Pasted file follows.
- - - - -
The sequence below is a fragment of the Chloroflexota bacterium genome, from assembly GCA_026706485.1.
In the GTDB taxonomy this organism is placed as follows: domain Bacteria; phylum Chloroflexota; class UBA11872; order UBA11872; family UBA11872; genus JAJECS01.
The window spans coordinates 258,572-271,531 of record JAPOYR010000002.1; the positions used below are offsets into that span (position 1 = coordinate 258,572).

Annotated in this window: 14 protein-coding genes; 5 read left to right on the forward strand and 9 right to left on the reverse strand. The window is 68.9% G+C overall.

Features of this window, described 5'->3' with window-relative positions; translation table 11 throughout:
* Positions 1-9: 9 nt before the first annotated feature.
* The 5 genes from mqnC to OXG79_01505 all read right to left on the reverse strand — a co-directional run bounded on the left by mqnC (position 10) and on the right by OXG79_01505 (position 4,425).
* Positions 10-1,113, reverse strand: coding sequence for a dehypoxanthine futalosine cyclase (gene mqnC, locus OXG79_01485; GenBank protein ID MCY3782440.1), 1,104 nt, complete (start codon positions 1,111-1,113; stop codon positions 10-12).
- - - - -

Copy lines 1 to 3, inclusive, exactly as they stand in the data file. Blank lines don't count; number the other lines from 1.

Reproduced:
The sequence below is a fragment of the Chloroflexota bacterium genome, from assembly GCA_026706485.1.
In the GTDB taxonomy this organism is placed as follows: domain Bacteria; phylum Chloroflexota; class UBA11872; order UBA11872; family UBA11872; genus JAJECS01.
The window spans coordinates 258,572-271,531 of record JAPOYR010000002.1; the positions used below are offsets into that span (position 1 = coordinate 258,572).